Today, we witness the publication of King’s Fund report Patients preference matter: Stop the silent misdiagnosis, by Professor Al Mulley and colleagues, which makes a strong case that the medical profession have largely failed to diagnose what patients want.
Have we really been so poor at doing this?
Today’s report details many studies across disparate specialities that would suggest so. For example, when patients with abnormal bleeding from the uterus seek treatment, they may be offered one of a number of treatments, ranging from a hysterectomy to simply waiting for the menopause. A randomised trial showed that when well informed there was a statistically significant decline of hysterectomy rates from 48 per cent to 38 per cent.
Professor Mulley advises that we need to tackle 5 erroneous assumptions that is largely ingrained in the thoughts and work processes of healthcare professionals ranging from frontline clinicians to the commissioners of care. An example is the recommendation to stop believing that variation is a problem. To highlight this, he hypothesises that the use of NICE guidance to reduce variation can simultaneously exacerbate the problem of the “silent misdiagnosis of patient preferences”. He then goes on to describe a high level strategy on how we can convert ideas into action to deal with this widespread issue.
This report follows hot on the heels of the long awaited information strategy published last week that made a commitment to give all patients in England online access to their GP records. Later the same week, the Department of Health began the process of consultation on a proposal to secure shared decision-making and choice for patients.
These back-to-back reports and consultations would suggest that the overriding concept of a partnership with our patients is a novel 21st century idea. Looking back however, the 1995 edition of the GMC’s Good Medical Practice clearly states that it is the duty of doctors to give patients the information they ask for or need about their condition, its treatment and prognosis; in a way they can understand and respect the right of patient to be fully involve in decisions about their care.
So what is different this time?
Technology and the internet has significantly lowered the barriers to access tools and personalised information required to better inform patients decisions. Furthermore, patients have the ability to interact with other patients and professionals without the constraints of time or geography. With the increasing digitisation of health records, it is also becoming increasingly easy to collate and analyse data on patient preferences to inform delivery of healthcare.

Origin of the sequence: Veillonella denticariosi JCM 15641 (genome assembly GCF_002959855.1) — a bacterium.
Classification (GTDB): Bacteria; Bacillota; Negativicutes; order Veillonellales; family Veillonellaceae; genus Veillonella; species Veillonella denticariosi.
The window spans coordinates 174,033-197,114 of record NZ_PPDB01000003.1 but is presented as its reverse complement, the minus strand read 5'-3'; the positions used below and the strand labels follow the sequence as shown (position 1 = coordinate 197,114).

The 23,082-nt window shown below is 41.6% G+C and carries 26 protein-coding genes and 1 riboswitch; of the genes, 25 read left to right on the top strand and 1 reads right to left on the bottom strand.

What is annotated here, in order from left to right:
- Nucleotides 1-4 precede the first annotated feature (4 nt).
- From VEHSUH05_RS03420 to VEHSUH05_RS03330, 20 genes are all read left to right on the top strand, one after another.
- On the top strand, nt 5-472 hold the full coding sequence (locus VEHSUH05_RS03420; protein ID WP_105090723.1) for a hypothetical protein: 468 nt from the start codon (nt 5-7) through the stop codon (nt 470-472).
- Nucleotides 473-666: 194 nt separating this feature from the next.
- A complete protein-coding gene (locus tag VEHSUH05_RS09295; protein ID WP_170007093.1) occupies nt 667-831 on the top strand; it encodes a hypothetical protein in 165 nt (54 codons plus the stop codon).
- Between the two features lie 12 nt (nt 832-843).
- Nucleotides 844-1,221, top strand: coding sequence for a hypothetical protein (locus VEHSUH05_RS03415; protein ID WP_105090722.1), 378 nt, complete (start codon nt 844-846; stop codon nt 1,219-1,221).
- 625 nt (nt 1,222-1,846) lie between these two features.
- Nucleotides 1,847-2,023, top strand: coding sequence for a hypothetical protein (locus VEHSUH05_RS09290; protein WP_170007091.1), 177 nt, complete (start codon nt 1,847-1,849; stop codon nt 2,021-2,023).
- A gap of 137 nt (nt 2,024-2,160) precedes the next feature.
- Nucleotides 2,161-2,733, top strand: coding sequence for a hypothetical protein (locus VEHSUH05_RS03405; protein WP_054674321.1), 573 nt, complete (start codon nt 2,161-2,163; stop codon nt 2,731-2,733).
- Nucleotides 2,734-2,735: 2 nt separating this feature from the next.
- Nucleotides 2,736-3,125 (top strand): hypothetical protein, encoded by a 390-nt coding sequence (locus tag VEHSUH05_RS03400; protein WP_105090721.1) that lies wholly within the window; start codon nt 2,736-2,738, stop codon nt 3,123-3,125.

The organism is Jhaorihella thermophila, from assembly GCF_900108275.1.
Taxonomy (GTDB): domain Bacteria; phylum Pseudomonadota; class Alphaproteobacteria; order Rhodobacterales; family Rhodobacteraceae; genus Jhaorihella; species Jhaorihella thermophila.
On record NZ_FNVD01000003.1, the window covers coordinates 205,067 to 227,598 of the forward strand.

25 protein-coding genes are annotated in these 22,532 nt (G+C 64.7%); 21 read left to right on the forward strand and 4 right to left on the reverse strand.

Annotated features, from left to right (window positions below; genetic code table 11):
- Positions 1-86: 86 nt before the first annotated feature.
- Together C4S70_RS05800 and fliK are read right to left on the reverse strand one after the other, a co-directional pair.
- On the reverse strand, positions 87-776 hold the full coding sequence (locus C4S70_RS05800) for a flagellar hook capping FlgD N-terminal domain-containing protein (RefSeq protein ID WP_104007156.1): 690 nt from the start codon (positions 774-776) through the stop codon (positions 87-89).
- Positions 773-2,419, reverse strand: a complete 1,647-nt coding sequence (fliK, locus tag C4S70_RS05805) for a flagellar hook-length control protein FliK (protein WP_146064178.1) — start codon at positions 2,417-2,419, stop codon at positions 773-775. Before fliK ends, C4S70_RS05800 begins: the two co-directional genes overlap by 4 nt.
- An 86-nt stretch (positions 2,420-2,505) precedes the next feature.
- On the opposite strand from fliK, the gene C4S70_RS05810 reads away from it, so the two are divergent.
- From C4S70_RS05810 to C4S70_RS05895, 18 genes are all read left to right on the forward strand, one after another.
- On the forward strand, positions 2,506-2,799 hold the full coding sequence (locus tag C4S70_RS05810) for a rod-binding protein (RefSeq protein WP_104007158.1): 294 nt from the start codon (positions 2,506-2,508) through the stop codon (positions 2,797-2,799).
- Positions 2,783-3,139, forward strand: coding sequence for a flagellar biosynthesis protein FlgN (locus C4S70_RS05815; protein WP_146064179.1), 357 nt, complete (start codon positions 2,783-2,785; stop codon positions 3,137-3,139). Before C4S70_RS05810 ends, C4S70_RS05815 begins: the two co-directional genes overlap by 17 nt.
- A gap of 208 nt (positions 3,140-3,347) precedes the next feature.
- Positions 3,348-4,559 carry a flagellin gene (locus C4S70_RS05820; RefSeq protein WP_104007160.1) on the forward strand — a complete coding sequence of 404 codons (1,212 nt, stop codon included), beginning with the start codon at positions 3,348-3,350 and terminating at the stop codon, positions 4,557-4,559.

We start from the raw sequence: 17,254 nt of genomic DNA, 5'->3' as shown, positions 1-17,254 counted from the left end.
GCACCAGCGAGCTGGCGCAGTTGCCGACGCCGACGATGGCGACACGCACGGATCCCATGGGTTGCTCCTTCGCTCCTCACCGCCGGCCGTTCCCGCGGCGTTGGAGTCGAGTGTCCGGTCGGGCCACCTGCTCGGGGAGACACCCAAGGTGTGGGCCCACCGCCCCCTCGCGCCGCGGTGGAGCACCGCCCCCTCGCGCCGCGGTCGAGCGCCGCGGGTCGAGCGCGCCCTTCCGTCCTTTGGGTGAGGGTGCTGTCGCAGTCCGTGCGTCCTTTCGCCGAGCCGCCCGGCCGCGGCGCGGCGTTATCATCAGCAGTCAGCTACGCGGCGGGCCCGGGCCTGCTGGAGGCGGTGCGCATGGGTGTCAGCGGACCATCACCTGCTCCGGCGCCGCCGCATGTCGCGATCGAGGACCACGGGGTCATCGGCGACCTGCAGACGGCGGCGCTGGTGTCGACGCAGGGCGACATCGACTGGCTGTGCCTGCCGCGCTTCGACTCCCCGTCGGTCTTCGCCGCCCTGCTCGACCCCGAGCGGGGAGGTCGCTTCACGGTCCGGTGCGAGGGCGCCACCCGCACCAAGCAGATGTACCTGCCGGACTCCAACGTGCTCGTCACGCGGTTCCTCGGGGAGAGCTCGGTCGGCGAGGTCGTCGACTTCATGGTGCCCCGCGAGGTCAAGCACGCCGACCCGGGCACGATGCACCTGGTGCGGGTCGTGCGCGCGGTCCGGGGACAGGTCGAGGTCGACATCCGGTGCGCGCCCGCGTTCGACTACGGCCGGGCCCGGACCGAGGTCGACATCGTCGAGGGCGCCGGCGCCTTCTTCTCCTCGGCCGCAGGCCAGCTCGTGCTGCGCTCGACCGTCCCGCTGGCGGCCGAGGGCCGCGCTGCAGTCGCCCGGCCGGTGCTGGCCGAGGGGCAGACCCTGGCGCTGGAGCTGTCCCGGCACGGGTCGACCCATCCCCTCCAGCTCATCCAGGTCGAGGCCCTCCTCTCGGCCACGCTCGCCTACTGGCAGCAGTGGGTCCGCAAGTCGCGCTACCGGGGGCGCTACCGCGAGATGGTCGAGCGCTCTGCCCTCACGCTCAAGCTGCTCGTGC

One consistent finding from the report is that a fully informed patient usually selects the option of more conservative treatment options that tend to cost less. Commissioners may be incentivised to provide shared decision making services, such as health coaches, with the goal of cost reduction. I will argue that this would prove less effective than if the intervention was delivered by the patient’s own doctor or a member of the team. However, it is not in the financial interest of the provider within the purchaser-provider split model that is used in the NHS.
A greater challenge is the requirement for a significant process and cultural change in the way doctors deliver care to patients. This needs to happen happen on a background of the largest reorganisation of the NHS in history, the introduction of revalidation, a push to measure performance and outcomes, and at a time when investment in the NHS is shrinking relative to healthcare needs.
Professor Mulley’s report eloquently makes the case that doctors do not understand what patients want.
On the flipside, I do not think that our leaders and public fully understand the support that doctors need to prevent us from drowning in this sea of change.